In April, Oklahoma, which is home to39 recognized tribes, struck a compromise: Republican Gov. Kevin Stitt, the only current governor in the U.S. enrolled as a member of a Native American tribe, signed a bill placing both holidays on the same day.
“It just gives us one opportunity to celebrate Columbus, but also the Indigenous people here in America,” Stitt told the Associated Press at the time.
Similarly, Alabama observes “American Indian Heritage Day” along with Columbus Day. Some cities in New York, Connecticut, and Oklahoma also celebrate both holidays.
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Many states celebrate Indigenous Peoples Day under a different name or date. California and Nevada celebrate Native Americans Day on the fourth Friday of September, and Tennessee celebratesAmerican Indian Day on the fourth Monday of September.
In Hawaii, the same day is known as Discoverers’ Day, in recognition of the Polynesian discoverers of the Hawaiian Islands.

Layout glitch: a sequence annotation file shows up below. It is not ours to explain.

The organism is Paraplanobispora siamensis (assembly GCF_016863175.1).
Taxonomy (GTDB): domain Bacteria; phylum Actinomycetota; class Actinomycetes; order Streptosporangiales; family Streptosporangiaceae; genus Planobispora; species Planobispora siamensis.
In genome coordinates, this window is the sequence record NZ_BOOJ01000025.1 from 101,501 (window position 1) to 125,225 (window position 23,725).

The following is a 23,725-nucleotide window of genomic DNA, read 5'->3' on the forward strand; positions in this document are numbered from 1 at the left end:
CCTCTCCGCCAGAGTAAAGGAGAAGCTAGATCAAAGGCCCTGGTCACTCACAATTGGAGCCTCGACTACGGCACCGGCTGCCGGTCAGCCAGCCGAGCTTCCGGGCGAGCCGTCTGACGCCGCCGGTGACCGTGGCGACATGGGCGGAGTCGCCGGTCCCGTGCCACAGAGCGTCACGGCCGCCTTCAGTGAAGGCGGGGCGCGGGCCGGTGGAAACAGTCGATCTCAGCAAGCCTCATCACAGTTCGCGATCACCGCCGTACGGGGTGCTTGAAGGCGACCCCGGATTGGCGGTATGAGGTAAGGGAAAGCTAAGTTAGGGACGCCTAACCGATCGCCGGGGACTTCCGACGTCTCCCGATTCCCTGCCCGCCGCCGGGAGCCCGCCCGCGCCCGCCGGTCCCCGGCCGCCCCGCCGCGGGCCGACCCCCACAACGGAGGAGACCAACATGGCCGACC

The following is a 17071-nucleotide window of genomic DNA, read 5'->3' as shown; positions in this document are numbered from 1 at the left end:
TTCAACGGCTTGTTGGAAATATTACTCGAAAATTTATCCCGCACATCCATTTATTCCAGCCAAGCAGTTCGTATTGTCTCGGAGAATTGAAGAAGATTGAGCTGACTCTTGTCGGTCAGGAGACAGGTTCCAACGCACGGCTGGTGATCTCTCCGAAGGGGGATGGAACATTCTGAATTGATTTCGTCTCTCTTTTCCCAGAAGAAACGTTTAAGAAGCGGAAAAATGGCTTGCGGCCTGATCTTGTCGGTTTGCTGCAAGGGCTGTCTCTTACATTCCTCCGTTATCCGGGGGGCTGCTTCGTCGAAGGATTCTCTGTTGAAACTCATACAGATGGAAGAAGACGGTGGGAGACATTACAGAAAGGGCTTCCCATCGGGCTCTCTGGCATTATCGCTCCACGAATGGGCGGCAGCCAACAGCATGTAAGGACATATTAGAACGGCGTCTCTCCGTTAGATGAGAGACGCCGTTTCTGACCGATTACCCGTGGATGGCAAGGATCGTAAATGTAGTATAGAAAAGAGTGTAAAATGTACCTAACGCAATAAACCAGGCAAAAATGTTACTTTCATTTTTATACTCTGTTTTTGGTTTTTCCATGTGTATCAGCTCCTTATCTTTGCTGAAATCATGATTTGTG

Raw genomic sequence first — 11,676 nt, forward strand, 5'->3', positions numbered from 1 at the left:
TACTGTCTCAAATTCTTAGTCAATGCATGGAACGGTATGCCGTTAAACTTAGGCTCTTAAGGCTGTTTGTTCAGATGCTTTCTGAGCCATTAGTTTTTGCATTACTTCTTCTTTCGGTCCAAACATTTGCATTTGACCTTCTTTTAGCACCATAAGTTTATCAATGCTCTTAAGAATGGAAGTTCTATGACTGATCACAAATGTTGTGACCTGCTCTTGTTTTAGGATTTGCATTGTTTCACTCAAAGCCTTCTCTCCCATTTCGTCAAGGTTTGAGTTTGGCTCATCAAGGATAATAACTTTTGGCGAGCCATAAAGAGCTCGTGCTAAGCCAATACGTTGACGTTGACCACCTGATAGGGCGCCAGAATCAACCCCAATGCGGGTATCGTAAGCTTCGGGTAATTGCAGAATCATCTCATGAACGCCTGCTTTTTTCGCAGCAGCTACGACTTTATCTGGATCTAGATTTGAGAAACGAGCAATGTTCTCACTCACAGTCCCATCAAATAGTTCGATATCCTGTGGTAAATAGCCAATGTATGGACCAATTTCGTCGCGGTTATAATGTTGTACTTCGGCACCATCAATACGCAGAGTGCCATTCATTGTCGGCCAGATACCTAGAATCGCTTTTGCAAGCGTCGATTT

The U.S. Virgin Islands officially celebrates Virgin Islands-Puerto Rico Friendship Day, and the Commonwealth of the Northern Mariana Islands celebrates Commonwealth Cultural Day.
Columbus Day celebrations date back to 1792, when New York City celebrated the 300th anniversary of Columbus’s landfall. It official became one of now10 official federal holidaysin the 1930s, but local municipalities and states have not always observed it. Even Columbus, Ohio, named for the explorer, did not observe the holiday last year, citing a lack of funding to give city employees both Veterans Day and Columbus Day off.